• Small-group tasks and activities (such as contributing to discussion forums or undertaking peer review) which enable students to test, critique, expand and evaluate their understandings;
  • Plenary seminars and webinars which enable students to link their understandings with larger frameworks of knowledge and alternative interpretations of ideas;
  • Practical or fieldwork activities which enable students to rehearse skills necessary to the discipline and to be mentored in that practice;
  • Critically reflective activities (such as a guided Examen or private journal-writing) which assist students to learn reflexively, that is, to identify their affective responses to the learning and to integrate their learning with action.

The unit is delivered with the expectation that participants are adult learners, intrinsically motivated and prepared to reflect critically on issues as well as on their own learning and perspectives.

Assessment strategy and rationale

In order to pass this unit, students are required to complete all assessment tasks and achieve an overall minimum grade of pass. All assessment tasks are designed for students to show their achievement of each learning outcome and graduate attribute. They require students to demonstrate the nexus between their learning, dispositions, and educational practice, and the evidence on which this demonstration is based.

Overview of assessments

Brief Description of Kind and Purpose of Assessment TasksWeightingLearning OutcomesGraduate Attributes

Curriculum document & Presentation (equivalent to 1500 words). This task is designed to enable students to demonstrate their understanding of the historical, spiritual and theoretical background to Jesuit education and pedagogy.


LO1, LO2


15-minute presentation (equivalent to 1500 words), with powerpoint slides. This task is designed to enable students to demonstrate their application of Ignatian pedagogy to their particular role in ministry.


LO3, LO4

GA9, GA10

Essay (3000 words). Students are required to choose an essay from a range of suggested topics. This task is designed to provide students with the opportunity to reflect critically on the Ignatian approach to pedagogy.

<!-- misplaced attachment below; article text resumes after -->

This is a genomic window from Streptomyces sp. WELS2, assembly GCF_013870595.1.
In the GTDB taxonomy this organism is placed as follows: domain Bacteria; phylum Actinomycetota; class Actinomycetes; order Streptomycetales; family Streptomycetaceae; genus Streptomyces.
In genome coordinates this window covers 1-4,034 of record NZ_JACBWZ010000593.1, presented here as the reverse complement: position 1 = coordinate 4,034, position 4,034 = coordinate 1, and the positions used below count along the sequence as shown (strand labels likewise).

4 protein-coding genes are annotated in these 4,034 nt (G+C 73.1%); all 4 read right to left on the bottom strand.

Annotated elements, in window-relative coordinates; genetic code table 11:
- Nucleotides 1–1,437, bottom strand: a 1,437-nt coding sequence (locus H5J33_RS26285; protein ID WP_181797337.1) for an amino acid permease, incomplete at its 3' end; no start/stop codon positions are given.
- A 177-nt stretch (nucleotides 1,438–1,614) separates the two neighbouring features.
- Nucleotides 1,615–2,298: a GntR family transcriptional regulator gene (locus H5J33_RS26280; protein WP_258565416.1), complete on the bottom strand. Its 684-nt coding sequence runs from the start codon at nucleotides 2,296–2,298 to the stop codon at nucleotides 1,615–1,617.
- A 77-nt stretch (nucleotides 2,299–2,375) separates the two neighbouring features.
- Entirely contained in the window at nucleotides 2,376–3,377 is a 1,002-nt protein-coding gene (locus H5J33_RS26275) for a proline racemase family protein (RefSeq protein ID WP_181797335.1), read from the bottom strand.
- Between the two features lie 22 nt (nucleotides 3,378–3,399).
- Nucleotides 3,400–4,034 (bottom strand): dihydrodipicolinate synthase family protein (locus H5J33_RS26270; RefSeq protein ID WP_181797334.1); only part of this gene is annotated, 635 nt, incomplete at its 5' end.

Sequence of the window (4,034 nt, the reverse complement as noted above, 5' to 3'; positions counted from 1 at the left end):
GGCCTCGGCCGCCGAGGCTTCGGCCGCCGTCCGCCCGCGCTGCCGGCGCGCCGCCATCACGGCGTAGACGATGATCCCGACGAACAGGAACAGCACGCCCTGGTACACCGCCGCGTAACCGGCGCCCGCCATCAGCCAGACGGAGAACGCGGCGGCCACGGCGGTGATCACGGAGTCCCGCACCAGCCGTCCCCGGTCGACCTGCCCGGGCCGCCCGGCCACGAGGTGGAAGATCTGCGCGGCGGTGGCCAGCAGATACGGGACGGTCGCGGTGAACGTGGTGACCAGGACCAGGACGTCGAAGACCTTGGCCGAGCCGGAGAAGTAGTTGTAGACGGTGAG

LO3, LO4, LO5

GA5, GA9, GA10

Representative texts and references

Duminuco, Vincent, Ed. The Jesuit Ratio Studiorum of 1599: 400th Anniversary Perspectives. New York: Fordham University Press, 2000.

Groome, Thomas H. Educating for Life: A Spiritual Vision for Every Teacher and Parent. Allen, TX: Thomas More, 1998.

Ignatian Pedagogy – Letter from Father General Kovenbach SJ. (Jesuit Institute)

Ignatian Pedagogy: A Practical Approach. The International Centre for Jesuit Education in Rome, 1993.

Jesuits. The Ratio studiorum: The Official Plan for Jesuit education (translated and annotated by Claude Pavur). St. Louis: Institute of Jesuit Sources, 2005.

Kolvenbach, Peter-Hans. The Characteristics of Jesuit Education. Anand, Gujarat: Gujarat Sahitya Prakash, 1987.

Mesa, José, ed. Ignatian Pedagogy: Classic and Contemporary Texts on Jesuit Education from St. Ignatius to Today. Chicago Ill: Loyola Press, 2017.

O'Malley, John W. The First Jesuits. Cambridge, Mass: Harvard University Press, 1993.

Palmer, Parker J. The Courage to Teach: Exploring the Inner Landscape of a Teacher's Life. 1st ed. San Francisco, CA: Jossey-Bass, 1998.

Traub, George, Ed. A Jesuit Education Reader: contemporary Writings on the Jesuit Mission in Education, Principles, the Issue of Catholic Identity, Practical Applications of the Ignatian Way, and More. Chicago Ill: Loyola Press, 2017.